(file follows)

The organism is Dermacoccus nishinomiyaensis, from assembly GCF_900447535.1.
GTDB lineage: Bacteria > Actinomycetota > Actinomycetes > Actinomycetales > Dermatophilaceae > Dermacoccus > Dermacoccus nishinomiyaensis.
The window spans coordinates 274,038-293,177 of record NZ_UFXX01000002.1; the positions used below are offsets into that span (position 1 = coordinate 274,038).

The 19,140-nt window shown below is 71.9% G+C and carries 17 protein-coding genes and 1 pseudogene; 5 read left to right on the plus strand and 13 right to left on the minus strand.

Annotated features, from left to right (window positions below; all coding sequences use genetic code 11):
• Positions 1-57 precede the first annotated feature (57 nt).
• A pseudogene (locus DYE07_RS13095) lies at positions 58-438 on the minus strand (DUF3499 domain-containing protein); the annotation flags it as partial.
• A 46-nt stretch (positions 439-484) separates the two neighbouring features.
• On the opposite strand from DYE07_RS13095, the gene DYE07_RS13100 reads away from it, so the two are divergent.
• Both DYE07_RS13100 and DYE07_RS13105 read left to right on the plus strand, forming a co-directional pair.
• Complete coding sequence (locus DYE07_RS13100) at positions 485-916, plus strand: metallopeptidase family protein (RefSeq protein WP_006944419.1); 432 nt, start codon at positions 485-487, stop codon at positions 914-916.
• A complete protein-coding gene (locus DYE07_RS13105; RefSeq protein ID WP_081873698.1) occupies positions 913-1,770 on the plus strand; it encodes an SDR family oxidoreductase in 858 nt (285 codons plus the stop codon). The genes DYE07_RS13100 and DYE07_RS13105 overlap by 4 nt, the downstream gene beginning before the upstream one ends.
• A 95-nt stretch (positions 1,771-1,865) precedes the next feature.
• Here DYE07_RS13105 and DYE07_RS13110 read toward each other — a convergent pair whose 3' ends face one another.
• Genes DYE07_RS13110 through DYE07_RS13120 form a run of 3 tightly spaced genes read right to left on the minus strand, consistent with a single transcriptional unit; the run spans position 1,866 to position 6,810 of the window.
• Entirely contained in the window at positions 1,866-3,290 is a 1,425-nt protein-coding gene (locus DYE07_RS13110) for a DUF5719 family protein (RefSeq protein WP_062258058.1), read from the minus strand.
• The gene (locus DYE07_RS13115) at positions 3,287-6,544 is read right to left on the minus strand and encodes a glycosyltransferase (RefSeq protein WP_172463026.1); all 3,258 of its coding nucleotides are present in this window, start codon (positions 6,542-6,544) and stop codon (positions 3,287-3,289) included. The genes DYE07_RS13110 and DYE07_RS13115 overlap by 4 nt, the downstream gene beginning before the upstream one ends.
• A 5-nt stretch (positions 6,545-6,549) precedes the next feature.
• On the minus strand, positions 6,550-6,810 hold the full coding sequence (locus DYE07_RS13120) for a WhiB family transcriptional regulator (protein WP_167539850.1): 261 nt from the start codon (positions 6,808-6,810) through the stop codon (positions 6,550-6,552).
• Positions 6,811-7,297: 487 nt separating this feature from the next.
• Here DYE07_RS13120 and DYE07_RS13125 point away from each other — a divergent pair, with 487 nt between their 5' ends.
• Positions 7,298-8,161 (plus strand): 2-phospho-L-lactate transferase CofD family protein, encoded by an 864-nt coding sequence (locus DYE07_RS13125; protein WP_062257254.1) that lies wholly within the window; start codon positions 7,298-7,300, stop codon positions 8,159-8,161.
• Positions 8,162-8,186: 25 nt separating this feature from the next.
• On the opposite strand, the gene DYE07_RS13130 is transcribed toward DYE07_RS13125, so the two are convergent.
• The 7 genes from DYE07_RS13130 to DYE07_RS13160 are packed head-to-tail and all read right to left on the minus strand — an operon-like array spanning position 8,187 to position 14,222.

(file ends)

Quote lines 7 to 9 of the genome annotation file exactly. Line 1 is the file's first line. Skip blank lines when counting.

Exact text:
• A pseudogene (locus DYE07_RS13095) lies at positions 58-438 on the minus strand (DUF3499 domain-containing protein); the annotation flags it as partial.
• A 46-nt stretch (positions 439-484) separates the two neighbouring features.
• On the opposite strand from DYE07_RS13095, the gene DYE07_RS13100 reads away from it, so the two are divergent.